“SADER RIDGE” (Movie Review)
SADER RIDGE is a small film, but it’s a good film. A very, very good film. Unlike some contemporary indie horror cinema, writer/director Jeremy Berg isn’t concerned with bashing his audience over the noggin with stimulation or easy smut. Rather he hooks you, roasts you slowly and then, when you least expect it, sticks a very big fork in you. In other words, this is thoughtful, restrained and artfully rendered stuff that doesn’t treat its audience like, y’know, blubbering baboons.
Not to say SADER RIDGE is attempting to reinvent any sort of wheel here. It’s not. In fact, its set up is so simple and tried it trades in cliché. In it, a pretty young woman (Trin Miller, pictured above with co-star D’Angelo Midili) gets wind of the fact that she’s inherited a big, old remote house in the California countryside and takes a bunch of her archetypal pals to scope it out. Before you can say “Overlook,” the gang start to get a bit… off. As fantasy blurs with reality and the friends go more than a bit mad, the slow boiling stew eventually leads to rather chilling reveal, one that isn’t easy to shake.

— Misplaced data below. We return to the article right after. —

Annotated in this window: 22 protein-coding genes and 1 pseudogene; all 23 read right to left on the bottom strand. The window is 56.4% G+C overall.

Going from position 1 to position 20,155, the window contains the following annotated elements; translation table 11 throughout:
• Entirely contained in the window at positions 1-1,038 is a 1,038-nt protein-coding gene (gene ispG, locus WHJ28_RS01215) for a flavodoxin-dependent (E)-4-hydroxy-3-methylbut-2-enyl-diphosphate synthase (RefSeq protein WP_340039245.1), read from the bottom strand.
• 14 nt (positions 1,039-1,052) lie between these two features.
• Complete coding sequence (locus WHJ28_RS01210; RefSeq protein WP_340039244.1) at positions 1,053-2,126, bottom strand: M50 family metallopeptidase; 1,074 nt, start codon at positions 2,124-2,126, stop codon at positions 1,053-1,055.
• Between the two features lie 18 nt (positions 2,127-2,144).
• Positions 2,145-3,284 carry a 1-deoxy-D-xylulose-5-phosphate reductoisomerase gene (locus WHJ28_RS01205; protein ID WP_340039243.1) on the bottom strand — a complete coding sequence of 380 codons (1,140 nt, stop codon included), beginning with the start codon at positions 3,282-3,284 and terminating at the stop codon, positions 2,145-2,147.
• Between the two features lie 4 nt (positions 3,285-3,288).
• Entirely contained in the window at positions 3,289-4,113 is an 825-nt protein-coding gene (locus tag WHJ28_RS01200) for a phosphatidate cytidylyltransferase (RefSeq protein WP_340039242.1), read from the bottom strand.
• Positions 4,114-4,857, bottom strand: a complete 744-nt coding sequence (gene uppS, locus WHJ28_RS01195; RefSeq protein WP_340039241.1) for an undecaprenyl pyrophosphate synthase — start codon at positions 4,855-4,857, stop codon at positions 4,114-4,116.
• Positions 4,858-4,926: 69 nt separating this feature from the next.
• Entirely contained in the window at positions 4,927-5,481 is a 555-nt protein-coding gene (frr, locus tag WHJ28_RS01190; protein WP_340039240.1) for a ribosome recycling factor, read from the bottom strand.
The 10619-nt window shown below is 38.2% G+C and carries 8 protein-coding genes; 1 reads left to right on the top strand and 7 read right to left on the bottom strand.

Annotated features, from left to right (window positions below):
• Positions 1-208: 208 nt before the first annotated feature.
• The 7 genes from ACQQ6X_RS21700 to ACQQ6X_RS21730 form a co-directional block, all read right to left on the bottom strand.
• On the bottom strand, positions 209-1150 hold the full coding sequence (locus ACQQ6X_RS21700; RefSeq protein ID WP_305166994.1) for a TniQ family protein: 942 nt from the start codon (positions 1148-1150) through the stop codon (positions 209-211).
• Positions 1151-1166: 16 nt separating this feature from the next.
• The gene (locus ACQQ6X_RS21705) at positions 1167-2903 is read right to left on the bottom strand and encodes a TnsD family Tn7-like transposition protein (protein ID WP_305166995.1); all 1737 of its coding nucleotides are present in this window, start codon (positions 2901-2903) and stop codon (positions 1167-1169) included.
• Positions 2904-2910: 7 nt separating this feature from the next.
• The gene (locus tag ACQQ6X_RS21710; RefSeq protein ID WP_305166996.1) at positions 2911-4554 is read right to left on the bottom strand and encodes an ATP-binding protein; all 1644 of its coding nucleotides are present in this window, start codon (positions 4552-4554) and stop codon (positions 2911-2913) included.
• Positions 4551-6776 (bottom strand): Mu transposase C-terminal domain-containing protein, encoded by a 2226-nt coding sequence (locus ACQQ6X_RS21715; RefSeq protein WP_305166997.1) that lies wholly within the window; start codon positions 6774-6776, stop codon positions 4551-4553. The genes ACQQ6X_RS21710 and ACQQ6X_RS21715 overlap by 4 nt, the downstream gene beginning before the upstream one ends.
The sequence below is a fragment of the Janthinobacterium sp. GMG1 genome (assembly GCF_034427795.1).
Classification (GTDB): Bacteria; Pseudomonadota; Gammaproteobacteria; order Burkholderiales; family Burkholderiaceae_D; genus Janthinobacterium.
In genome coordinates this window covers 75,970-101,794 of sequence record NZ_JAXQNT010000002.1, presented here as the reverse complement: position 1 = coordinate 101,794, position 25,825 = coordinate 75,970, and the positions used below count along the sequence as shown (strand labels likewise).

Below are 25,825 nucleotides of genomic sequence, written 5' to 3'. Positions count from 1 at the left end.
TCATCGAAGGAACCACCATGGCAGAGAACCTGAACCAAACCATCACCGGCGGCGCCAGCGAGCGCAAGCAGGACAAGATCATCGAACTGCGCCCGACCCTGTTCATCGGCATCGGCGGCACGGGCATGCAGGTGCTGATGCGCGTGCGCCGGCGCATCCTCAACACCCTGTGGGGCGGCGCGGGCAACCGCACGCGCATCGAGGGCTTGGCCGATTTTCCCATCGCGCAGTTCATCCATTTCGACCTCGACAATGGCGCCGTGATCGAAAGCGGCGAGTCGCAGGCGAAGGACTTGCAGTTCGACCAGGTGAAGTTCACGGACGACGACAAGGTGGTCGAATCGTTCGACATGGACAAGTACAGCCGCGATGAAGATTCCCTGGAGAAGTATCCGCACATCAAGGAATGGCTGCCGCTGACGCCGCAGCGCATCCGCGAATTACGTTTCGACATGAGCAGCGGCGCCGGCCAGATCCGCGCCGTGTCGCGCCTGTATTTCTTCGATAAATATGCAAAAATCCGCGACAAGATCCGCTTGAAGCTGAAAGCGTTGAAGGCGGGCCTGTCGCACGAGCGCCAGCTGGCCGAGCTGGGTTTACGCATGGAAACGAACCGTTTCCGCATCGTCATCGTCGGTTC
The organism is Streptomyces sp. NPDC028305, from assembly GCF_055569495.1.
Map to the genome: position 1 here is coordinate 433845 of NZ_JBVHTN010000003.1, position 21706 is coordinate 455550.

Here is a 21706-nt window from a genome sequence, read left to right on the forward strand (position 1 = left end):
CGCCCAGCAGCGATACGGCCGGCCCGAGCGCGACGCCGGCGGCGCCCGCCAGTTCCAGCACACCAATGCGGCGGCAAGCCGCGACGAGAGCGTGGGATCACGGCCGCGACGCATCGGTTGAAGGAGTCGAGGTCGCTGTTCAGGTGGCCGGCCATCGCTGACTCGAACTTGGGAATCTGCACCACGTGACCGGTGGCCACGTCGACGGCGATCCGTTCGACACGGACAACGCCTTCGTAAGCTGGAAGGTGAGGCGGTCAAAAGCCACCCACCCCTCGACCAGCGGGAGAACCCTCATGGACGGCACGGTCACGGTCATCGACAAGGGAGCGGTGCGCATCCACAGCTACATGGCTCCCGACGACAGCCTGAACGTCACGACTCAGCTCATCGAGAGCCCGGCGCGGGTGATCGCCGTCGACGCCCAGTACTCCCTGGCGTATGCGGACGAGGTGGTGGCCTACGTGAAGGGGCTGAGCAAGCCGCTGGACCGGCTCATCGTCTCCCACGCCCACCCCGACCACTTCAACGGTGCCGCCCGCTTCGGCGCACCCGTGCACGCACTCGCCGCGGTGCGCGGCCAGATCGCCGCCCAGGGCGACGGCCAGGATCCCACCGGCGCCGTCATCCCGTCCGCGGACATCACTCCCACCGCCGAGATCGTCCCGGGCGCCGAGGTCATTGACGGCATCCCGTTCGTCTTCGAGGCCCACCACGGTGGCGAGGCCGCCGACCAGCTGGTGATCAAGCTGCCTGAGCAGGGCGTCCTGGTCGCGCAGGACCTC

SADER RIDGE is a film of few peaks but when they do happen, their impact is like a thundering crash in the dark at 3 a.m. The real fright in the picture is just getting lost in its dense, detailed, often beautiful atmosphere. Right from the opening, Berg treats us to a virtual slideshow of serene imagery; still, almost photographic, pictures of the countryside and surrounding landscape of the house. Though those pictures on their own represent no threat, it’s the length they stay on screen, coupled with some very ominous music swelling on the soundtrack, which brings menace. Berg knows how to create dread just by holding shots past the point of comfort and it works throughout the movie, carefully controlling and manipulating the viewer.
But the problem with SADER RIDGE is that sadly, many viewers won’t have the patience or interest in letting themselves sink into it. Said problem will be compounded by the performances which, outside from lead heroine Miller, are the kind of wonky, under-rehearsed turns that earmark many low-budget genre films. For those more disciplined, and in the case of the few flaws, forgiving horror fans, SADER RIDGE is something special. A slow, scary, ambiguous descent into the darkest part of the human psyche and one assembled by filmmakers who remember that what you don’t see almost always trumps what you do.